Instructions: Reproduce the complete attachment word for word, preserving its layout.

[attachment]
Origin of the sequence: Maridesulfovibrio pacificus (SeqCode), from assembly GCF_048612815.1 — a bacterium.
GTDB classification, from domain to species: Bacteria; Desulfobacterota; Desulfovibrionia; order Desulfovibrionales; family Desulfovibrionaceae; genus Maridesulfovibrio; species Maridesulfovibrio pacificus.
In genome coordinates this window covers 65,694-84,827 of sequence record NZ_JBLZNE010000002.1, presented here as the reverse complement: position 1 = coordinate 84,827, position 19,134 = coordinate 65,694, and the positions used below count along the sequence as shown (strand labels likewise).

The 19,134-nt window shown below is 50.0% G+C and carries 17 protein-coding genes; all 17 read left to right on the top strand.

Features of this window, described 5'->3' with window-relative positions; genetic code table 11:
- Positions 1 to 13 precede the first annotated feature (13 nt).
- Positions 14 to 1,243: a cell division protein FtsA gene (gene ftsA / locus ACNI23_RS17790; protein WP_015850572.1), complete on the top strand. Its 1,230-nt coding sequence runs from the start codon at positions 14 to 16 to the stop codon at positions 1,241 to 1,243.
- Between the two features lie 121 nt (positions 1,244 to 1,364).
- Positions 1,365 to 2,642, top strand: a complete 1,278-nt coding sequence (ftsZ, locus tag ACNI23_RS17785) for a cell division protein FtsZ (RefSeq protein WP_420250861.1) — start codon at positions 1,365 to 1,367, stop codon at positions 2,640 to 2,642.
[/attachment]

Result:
Origin of the sequence: Maridesulfovibrio pacificus (SeqCode), from assembly GCF_048612815.1 — a bacterium.
GTDB classification, from domain to species: Bacteria; Desulfobacterota; Desulfovibrionia; order Desulfovibrionales; family Desulfovibrionaceae; genus Maridesulfovibrio; species Maridesulfovibrio pacificus.
In genome coordinates this window covers 65,694-84,827 of sequence record NZ_JBLZNE010000002.1, presented here as the reverse complement: position 1 = coordinate 84,827, position 19,134 = coordinate 65,694, and the positions used below count along the sequence as shown (strand labels likewise).

The 19,134-nt window shown below is 50.0% G+C and carries 17 protein-coding genes; all 17 read left to right on the top strand.

Features of this window, described 5'->3' with window-relative positions; genetic code table 11:
- Positions 1 to 13 precede the first annotated feature (13 nt).
- Positions 14 to 1,243: a cell division protein FtsA gene (gene ftsA / locus ACNI23_RS17790; protein WP_015850572.1), complete on the top strand. Its 1,230-nt coding sequence runs from the start codon at positions 14 to 16 to the stop codon at positions 1,241 to 1,243.
- Between the two features lie 121 nt (positions 1,244 to 1,364).
- Positions 1,365 to 2,642, top strand: a complete 1,278-nt coding sequence (ftsZ, locus tag ACNI23_RS17785) for a cell division protein FtsZ (RefSeq protein WP_420250861.1) — start codon at positions 1,365 to 1,367, stop codon at positions 2,640 to 2,642.